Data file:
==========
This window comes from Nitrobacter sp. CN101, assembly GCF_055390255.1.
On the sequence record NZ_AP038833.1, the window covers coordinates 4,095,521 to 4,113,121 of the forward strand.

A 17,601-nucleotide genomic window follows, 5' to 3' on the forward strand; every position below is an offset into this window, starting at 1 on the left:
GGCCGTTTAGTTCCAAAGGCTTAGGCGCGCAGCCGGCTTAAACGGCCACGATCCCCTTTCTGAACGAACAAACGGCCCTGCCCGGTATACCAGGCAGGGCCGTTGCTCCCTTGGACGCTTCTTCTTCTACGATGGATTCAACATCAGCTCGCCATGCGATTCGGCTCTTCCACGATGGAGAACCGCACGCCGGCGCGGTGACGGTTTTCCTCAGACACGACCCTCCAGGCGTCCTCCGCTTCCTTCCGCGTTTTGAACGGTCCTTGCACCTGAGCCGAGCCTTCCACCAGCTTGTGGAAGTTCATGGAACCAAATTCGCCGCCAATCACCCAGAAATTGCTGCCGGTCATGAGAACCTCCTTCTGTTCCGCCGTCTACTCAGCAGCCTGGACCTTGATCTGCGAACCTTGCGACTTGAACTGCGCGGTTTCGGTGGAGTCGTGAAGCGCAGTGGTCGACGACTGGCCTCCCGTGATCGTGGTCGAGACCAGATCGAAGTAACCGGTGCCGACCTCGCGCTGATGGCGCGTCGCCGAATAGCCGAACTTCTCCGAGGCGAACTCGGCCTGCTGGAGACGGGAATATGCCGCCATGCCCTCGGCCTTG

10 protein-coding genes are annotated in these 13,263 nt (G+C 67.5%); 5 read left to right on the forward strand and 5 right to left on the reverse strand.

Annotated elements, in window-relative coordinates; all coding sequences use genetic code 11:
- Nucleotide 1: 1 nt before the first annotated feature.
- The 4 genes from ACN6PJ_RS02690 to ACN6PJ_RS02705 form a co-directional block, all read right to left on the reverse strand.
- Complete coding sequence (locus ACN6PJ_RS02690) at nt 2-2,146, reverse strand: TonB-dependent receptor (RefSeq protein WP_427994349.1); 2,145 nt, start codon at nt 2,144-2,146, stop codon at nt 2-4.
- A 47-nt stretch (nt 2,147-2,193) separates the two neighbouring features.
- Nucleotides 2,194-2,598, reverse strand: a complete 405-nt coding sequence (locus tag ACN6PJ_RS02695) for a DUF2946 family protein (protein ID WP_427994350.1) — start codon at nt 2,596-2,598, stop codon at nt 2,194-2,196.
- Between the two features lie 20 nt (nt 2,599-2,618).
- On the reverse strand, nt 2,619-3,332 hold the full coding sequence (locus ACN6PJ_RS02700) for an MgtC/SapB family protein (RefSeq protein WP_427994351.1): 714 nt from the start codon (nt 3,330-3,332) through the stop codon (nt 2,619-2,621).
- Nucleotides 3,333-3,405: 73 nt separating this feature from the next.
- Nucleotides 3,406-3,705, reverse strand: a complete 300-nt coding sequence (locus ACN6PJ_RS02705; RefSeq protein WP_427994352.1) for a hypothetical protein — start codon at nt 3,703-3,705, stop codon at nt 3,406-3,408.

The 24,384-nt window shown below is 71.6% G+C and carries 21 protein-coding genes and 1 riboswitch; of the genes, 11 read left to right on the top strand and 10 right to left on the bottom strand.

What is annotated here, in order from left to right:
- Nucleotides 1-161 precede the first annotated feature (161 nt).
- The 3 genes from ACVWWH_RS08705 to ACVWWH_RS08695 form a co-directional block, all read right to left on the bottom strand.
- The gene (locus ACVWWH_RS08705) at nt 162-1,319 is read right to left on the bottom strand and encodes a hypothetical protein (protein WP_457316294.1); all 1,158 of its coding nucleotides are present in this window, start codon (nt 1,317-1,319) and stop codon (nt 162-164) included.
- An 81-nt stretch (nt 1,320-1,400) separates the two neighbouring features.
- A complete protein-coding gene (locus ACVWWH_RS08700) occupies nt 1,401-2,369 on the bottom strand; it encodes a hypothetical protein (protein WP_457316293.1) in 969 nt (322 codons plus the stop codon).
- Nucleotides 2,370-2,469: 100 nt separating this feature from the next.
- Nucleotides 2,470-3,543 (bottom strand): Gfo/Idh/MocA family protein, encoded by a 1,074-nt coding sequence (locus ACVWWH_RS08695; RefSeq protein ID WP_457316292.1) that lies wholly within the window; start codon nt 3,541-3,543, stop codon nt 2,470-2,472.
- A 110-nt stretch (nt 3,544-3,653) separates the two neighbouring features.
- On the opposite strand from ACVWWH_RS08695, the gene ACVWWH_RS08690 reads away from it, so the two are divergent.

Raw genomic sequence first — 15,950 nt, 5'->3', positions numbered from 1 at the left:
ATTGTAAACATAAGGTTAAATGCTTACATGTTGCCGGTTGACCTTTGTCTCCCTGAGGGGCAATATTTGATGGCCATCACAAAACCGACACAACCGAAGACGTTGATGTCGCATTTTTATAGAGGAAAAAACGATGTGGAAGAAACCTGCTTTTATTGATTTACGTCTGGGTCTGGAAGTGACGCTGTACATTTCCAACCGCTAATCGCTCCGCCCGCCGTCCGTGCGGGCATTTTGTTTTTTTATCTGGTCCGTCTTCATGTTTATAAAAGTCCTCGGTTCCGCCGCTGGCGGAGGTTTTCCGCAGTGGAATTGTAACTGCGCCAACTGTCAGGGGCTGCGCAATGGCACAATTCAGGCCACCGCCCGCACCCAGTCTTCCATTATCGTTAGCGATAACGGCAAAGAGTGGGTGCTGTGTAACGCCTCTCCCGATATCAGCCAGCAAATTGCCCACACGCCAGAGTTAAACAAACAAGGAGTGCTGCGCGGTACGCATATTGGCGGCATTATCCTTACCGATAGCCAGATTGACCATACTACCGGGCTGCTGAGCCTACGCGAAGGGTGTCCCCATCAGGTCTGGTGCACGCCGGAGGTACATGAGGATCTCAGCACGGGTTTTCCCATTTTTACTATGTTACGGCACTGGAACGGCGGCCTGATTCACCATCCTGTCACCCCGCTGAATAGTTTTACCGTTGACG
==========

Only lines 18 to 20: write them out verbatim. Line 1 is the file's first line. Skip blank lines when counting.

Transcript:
- Nucleotides 1-161 precede the first annotated feature (161 nt).
- The 3 genes from ACVWWH_RS08705 to ACVWWH_RS08695 form a co-directional block, all read right to left on the bottom strand.
- The gene (locus ACVWWH_RS08705) at nt 162-1,319 is read right to left on the bottom strand and encodes a hypothetical protein (protein WP_457316294.1); all 1,158 of its coding nucleotides are present in this window, start codon (nt 1,317-1,319) and stop codon (nt 162-164) included.